ABS system faulty in almost half of buses after accident

The ABS system was not working in eight out of 18 vehicles tested by Bus Éireann four days after a crash in which five Meath schoolgirls were killed, a jury at Dublin Circuit Criminal Court heard today.

Bus Éireann provided documents to gardaí showing that tests carried out on the vehicles on May 27, 2005 also concluded that seven of the buses had the bulb removed from a warming lamp on their dashboards.

This light indicated to a driver if there was a fault with the ABS system.

The jury also heard on day-four of the trial that two years before the fatal crash the Department of Transport circulated a letter to all "heavy good vehicle testers" stating that the ABS warning lamps "must be tested" before road-worthiness could be established.

The Department said this regulation was in place since 1992.

One of the companies on trial for breaches of the Health and Safety Act arising from the investigation into the crash has pleaded guilty to a new charge.

Sonya Kelly, company secretary, pleaded guilty on behalf of Keltank Ltd of Balbriggan that being aware that ABS sensor leads were disconnected it failed to ascertain whether a hazard arose as a consequence thereof before returning the bus to the driver, Mr John Hubble, on May 5, 2005.

The company had previously denied two charges of failing to undertake necessary maintenance and repair of the ABS system on the bus on May 6, 2005.

Judge Patrick McCartan adjourned the case of Keltank to Friday next when it will be mentioned before him.

Mr Brendan Grehan SC, prosecuting, said the trial would proceed in relation to McArdles Test Centre Ltd from Dundalk and that at the end of the hearing a nolle prosequi would be entered in relation to the two original charges faced by Keltank.

Mr Joe McArdle, a director, has pleaded not guilty on behalf of McArdles, to two charges of failing to note the ABS warning light on the bus was not operational while conducting a vehicle test on March 15, 2005, two months before the tragedy.

Mr Alan Turner, a technician whose company, Wabco, supplied the ABS system on the bus, told Mr Grehan he inspected it four days after the crash and found it was not working.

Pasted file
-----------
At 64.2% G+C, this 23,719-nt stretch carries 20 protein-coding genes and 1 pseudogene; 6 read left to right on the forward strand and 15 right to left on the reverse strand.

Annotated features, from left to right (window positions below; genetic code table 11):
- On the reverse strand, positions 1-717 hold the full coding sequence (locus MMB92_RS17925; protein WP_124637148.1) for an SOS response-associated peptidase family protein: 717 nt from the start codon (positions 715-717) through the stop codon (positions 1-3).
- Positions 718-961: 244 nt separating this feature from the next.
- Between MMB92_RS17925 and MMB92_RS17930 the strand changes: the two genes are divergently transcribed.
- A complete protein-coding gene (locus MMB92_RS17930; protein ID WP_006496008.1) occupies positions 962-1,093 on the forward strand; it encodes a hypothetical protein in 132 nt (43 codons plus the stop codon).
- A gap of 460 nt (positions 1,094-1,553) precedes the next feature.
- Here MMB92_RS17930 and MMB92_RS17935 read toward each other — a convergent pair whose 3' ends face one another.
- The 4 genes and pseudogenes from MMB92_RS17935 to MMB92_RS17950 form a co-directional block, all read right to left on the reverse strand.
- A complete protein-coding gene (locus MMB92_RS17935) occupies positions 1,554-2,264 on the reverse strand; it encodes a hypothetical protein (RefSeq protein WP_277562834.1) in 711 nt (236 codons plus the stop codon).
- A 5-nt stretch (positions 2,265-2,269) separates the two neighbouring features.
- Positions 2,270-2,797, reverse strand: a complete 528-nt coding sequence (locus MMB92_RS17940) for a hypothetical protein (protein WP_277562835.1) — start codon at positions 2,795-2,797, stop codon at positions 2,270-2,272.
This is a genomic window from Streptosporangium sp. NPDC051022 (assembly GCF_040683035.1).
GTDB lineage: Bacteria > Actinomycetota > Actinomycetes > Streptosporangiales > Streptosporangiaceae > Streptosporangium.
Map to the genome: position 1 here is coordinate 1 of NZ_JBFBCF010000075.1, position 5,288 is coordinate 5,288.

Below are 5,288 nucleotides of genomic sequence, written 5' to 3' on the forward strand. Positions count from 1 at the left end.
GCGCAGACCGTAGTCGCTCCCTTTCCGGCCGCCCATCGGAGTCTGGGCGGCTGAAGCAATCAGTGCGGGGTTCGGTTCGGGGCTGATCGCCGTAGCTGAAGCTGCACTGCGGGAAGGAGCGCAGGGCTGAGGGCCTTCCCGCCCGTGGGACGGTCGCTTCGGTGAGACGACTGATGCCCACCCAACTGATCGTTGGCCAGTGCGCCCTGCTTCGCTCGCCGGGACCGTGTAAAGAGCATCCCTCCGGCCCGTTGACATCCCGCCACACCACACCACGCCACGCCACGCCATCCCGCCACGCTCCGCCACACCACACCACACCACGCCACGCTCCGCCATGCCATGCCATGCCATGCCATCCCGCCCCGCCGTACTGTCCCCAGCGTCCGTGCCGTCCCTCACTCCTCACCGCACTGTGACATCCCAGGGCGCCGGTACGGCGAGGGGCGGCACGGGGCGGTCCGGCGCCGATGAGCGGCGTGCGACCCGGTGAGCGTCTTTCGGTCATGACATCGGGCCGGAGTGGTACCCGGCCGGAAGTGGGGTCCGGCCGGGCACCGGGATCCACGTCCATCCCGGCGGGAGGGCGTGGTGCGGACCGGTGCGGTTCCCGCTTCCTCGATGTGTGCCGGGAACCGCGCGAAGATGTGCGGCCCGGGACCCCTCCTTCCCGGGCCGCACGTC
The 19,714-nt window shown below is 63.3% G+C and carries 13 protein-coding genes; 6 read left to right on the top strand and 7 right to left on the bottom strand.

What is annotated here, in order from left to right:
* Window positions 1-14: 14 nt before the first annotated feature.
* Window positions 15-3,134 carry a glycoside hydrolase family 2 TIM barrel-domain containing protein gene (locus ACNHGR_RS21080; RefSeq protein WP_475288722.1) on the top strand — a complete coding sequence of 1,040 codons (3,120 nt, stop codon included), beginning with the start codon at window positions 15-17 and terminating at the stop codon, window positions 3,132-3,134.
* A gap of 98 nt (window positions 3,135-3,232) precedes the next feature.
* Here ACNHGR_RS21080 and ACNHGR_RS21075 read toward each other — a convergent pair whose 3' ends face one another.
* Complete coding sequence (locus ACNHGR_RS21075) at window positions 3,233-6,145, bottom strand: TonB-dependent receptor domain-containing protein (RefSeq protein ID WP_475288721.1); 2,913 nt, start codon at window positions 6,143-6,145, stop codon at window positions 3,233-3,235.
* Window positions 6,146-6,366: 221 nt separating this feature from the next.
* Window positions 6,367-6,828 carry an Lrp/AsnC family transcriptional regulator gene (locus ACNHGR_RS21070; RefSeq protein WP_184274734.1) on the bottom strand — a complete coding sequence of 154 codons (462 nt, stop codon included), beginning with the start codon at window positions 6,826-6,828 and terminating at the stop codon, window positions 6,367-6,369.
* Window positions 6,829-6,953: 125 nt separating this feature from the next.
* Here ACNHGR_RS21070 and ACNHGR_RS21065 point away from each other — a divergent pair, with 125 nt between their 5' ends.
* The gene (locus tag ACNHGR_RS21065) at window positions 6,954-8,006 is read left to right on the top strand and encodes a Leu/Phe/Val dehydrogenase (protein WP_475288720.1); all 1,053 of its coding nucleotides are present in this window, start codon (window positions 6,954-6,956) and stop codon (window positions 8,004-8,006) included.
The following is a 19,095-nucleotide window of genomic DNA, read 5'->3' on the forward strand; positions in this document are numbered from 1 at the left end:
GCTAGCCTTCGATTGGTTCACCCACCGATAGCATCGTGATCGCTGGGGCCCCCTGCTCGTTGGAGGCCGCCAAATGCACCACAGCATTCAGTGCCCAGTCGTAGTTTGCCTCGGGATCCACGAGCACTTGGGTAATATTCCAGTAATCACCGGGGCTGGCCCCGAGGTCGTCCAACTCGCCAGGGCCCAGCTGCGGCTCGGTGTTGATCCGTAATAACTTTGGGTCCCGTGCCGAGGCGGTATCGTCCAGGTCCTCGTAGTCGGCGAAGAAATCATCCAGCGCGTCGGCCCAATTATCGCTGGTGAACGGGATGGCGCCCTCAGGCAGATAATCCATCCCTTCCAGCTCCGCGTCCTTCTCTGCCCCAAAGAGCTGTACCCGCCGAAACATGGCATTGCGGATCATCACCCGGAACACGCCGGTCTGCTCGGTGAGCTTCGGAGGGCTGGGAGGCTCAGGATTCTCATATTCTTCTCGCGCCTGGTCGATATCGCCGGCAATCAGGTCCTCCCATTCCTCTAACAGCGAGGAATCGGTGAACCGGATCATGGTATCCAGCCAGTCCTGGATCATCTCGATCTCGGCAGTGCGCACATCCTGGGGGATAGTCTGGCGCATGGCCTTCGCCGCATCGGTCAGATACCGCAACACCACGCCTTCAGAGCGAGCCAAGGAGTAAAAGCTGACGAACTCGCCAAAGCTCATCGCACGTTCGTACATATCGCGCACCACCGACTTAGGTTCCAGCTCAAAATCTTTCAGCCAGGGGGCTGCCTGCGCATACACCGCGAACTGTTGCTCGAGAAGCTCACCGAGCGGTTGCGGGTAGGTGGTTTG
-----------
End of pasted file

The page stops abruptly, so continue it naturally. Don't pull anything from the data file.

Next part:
He said he noticed that one cable was visibly disconnected from the electronic control unit which he described as the brain in the system.

He also said that the ABS warning light was not operating on the bus but accepted in cross-examination by Mr Roderick O'Hanlon SC, defending McArdles, that he could not say if the light was working when the vehicle was tested by McArdles in March 2005.

Mr Turner told Mr Grehan that cables connecting wheel sensors and modulators, positioned on each wheel, were not connected to an electronic control unit (ECU) as they should have been.

He said that the ABS system was not the brakes but it stopped the wheels from locking and if it was not operating properly, the normal braking system would still operate.

He told Mr Grehan that cables connecting the sensor on the right rear wheel to the ECU was visibly disconnected, while the cables connecting the left rear wheel and the left front one were also broken but he could not physically see the breaks.

Mr Turner said he found 11 faults in the ABS system, recorded by the ECU. Two of the faults were still current while the remainder were recorded as inactive.

Sergeant Alf Martin told Mr Grehan that the gardaí were supplied with the Department of Transport letter in November 2003.

It stated that the Department had been made aware that a number of authorised testers "may not be testing the ABS warning lamps". It said that this system was important in all HGV vehicles and the warning lamp "must be tested".